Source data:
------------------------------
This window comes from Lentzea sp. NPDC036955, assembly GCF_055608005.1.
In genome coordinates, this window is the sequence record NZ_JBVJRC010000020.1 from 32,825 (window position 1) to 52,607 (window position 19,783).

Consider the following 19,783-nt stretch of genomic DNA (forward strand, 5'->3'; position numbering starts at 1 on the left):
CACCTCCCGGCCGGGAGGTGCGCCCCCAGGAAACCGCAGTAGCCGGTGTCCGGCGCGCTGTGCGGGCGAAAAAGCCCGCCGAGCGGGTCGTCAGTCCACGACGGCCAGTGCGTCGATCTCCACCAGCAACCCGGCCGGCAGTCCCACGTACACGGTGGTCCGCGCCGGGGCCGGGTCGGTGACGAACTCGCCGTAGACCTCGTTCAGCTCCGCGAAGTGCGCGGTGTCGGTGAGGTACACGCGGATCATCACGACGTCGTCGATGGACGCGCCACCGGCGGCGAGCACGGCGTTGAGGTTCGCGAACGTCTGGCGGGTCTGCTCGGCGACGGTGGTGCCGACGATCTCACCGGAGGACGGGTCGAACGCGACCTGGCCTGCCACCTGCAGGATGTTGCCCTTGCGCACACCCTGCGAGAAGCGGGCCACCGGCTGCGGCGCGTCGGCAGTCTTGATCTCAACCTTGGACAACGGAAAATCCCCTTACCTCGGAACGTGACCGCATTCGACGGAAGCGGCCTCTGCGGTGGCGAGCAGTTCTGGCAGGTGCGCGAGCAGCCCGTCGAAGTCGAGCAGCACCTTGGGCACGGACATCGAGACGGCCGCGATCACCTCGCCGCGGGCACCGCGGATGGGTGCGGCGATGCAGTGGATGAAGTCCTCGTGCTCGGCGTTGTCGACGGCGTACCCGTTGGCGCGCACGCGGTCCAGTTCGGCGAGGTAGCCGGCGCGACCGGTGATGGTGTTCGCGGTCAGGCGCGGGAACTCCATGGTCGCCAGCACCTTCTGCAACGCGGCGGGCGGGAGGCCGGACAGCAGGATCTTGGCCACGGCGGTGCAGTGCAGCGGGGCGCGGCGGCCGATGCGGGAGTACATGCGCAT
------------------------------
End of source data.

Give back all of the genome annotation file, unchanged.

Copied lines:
This window comes from Lentzea sp. NPDC036955, assembly GCF_055608005.1.
In genome coordinates, this window is the sequence record NZ_JBVJRC010000020.1 from 32,825 (window position 1) to 52,607 (window position 19,783).

Consider the following 19,783-nt stretch of genomic DNA (forward strand, 5'->3'; position numbering starts at 1 on the left):
CACCTCCCGGCCGGGAGGTGCGCCCCCAGGAAACCGCAGTAGCCGGTGTCCGGCGCGCTGTGCGGGCGAAAAAGCCCGCCGAGCGGGTCGTCAGTCCACGACGGCCAGTGCGTCGATCTCCACCAGCAACCCGGCCGGCAGTCCCACGTACACGGTGGTCCGCGCCGGGGCCGGGTCGGTGACGAACTCGCCGTAGACCTCGTTCAGCTCCGCGAAGTGCGCGGTGTCGGTGAGGTACACGCGGATCATCACGACGTCGTCGATGGACGCGCCACCGGCGGCGAGCACGGCGTTGAGGTTCGCGAACGTCTGGCGGGTCTGCTCGGCGACGGTGGTGCCGACGATCTCACCGGAGGACGGGTCGAACGCGACCTGGCCTGCCACCTGCAGGATGTTGCCCTTGCGCACACCCTGCGAGAAGCGGGCCACCGGCTGCGGCGCGTCGGCAGTCTTGATCTCAACCTTGGACAACGGAAAATCCCCTTACCTCGGAACGTGACCGCATTCGACGGAAGCGGCCTCTGCGGTGGCGAGCAGTTCTGGCAGGTGCGCGAGCAGCCCGTCGAAGTCGAGCAGCACCTTGGGCACGGACATCGAGACGGCCGCGATCACCTCGCCGCGGGCACCGCGGATGGGTGCGGCGATGCAGTGGATGAAGTCCTCGTGCTCGGCGTTGTCGACGGCGTACCCGTTGGCGCGCACGCGGTCCAGTTCGGCGAGGTAGCCGGCGCGACCGGTGATGGTGTTCGCGGTCAGGCGCGGGAACTCCATGGTCGCCAGCACCTTCTGCAACGCGGCGGGCGGGAGGCCGGACAGCAGGATCTTGGCCACGGCGGTGCAGTGCAGCGGGGCGCGGCGGCCGATGCGGGAGTACATGCGCAT